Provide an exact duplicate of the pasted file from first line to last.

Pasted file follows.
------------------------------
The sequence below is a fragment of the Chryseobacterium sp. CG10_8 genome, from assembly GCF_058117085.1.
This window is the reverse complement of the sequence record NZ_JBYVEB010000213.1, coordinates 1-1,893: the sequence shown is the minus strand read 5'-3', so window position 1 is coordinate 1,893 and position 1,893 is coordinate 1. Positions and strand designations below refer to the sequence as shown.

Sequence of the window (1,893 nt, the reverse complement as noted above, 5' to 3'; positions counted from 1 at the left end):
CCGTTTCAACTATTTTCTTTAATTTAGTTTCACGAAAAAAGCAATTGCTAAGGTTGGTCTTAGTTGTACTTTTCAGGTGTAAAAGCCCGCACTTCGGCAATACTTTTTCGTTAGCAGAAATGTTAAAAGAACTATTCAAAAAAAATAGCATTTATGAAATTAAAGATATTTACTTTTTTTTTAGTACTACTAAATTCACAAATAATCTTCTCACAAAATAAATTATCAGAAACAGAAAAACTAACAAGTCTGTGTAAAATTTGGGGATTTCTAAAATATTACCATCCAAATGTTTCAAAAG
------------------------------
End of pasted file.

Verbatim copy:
The sequence below is a fragment of the Chryseobacterium sp. CG10_8 genome, from assembly GCF_058117085.1.
This window is the reverse complement of the sequence record NZ_JBYVEB010000213.1, coordinates 1-1,893: the sequence shown is the minus strand read 5'-3', so window position 1 is coordinate 1,893 and position 1,893 is coordinate 1. Positions and strand designations below refer to the sequence as shown.

Sequence of the window (1,893 nt, the reverse complement as noted above, 5' to 3'; positions counted from 1 at the left end):
CCGTTTCAACTATTTTCTTTAATTTAGTTTCACGAAAAAAGCAATTGCTAAGGTTGGTCTTAGTTGTACTTTTCAGGTGTAAAAGCCCGCACTTCGGCAATACTTTTTCGTTAGCAGAAATGTTAAAAGAACTATTCAAAAAAAATAGCATTTATGAAATTAAAGATATTTACTTTTTTTTTAGTACTACTAAATTCACAAATAATCTTCTCACAAAATAAATTATCAGAAACAGAAAAACTAACAAGTCTGTGTAAAATTTGGGGATTTCTAAAATATTACCATCCAAATGTTTCAAAAG